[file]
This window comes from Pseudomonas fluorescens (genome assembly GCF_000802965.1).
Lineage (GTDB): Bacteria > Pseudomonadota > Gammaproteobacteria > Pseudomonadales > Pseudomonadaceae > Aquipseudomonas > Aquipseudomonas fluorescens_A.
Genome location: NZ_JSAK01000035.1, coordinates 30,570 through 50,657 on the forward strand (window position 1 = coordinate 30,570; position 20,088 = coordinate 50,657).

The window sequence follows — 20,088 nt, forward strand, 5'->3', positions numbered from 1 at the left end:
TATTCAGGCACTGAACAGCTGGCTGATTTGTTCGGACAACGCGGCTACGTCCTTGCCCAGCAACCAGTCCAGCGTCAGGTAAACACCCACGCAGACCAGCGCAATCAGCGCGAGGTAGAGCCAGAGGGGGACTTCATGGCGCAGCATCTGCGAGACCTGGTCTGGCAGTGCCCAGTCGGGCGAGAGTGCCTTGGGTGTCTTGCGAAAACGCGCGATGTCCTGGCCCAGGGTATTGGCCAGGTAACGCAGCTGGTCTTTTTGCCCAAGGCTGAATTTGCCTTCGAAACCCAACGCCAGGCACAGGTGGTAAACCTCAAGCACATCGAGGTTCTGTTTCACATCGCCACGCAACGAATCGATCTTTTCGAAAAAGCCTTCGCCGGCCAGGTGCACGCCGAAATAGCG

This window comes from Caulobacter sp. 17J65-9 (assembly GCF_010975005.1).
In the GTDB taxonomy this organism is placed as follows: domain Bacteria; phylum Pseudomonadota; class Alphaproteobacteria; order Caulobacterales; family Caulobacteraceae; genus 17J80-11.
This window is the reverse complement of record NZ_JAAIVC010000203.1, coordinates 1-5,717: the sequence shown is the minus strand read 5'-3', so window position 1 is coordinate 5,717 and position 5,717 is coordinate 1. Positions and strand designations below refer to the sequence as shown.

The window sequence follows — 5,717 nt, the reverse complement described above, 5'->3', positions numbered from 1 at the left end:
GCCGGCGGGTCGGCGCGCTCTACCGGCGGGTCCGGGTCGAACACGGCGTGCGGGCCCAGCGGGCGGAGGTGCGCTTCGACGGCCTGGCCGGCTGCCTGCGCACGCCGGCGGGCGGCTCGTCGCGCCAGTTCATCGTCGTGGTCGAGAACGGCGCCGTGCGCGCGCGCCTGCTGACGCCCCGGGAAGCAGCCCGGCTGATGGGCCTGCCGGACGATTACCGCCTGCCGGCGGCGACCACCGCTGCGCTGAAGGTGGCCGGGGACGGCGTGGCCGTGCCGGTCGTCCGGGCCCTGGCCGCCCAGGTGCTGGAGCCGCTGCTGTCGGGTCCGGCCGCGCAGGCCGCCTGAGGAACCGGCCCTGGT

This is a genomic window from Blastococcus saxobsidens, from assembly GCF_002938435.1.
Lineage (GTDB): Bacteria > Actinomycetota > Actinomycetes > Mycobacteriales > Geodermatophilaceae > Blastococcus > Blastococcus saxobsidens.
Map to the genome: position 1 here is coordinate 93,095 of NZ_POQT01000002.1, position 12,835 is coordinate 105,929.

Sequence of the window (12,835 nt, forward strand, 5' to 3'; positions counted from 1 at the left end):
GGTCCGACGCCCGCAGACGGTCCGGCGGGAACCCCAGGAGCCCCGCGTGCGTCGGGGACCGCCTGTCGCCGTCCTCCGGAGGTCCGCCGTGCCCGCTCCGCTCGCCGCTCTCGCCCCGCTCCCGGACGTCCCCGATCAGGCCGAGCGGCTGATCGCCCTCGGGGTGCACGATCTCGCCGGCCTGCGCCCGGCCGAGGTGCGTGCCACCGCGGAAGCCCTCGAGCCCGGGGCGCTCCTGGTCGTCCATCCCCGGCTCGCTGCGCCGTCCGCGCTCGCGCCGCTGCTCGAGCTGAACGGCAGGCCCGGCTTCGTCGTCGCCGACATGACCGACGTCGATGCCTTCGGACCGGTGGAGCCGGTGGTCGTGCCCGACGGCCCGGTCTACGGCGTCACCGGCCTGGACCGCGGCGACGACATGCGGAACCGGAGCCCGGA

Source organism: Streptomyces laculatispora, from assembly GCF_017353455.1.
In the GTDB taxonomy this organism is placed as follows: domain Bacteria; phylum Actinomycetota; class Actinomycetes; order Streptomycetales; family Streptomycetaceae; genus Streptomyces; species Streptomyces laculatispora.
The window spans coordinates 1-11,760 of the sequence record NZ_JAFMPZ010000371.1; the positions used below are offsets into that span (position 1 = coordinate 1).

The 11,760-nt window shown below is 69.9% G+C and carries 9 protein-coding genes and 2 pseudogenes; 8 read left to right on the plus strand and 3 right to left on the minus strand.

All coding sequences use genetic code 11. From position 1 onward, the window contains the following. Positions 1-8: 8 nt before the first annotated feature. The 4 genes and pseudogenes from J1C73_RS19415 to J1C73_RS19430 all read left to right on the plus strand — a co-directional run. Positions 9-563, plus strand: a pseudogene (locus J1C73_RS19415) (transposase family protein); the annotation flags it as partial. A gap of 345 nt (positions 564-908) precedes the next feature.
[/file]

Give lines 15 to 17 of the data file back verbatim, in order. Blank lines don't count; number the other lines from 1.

GGTCCGACGCCCGCAGACGGTCCGGCGGGAACCCCAGGAGCCCCGCGTGCGTCGGGGACCGCCTGTCGCCGTCCTCCGGAGGTCCGCCGTGCCCGCTCCGCTCGCCGCTCTCGCCCCGCTCCCGGACGTCCCCGATCAGGCCGAGCGGCTGATCGCCCTCGGGGTGCACGATCTCGCCGGCCTGCGCCCGGCCGAGGTGCGTGCCACCGCGGAAGCCCTCGAGCCCGGGGCGCTCCTGGTCGTCCATCCCCGGCTCGCTGCGCCGTCCGCGCTCGCGCCGCTGCTCGAGCTGAACGGCAGGCCCGGCTTCGTCGTCGCCGACATGACCGACGTCGATGCCTTCGGACCGGTGGAGCCGGTGGTCGTGCCCGACGGCCCGGTCTACGGCGTCACCGGCCTGGACCGCGGCGACGACATGCGGAACCGGAGCCCGGA

Source organism: Streptomyces laculatispora, from assembly GCF_017353455.1.
In the GTDB taxonomy this organism is placed as follows: domain Bacteria; phylum Actinomycetota; class Actinomycetes; order Streptomycetales; family Streptomycetaceae; genus Streptomyces; species Streptomyces laculatispora.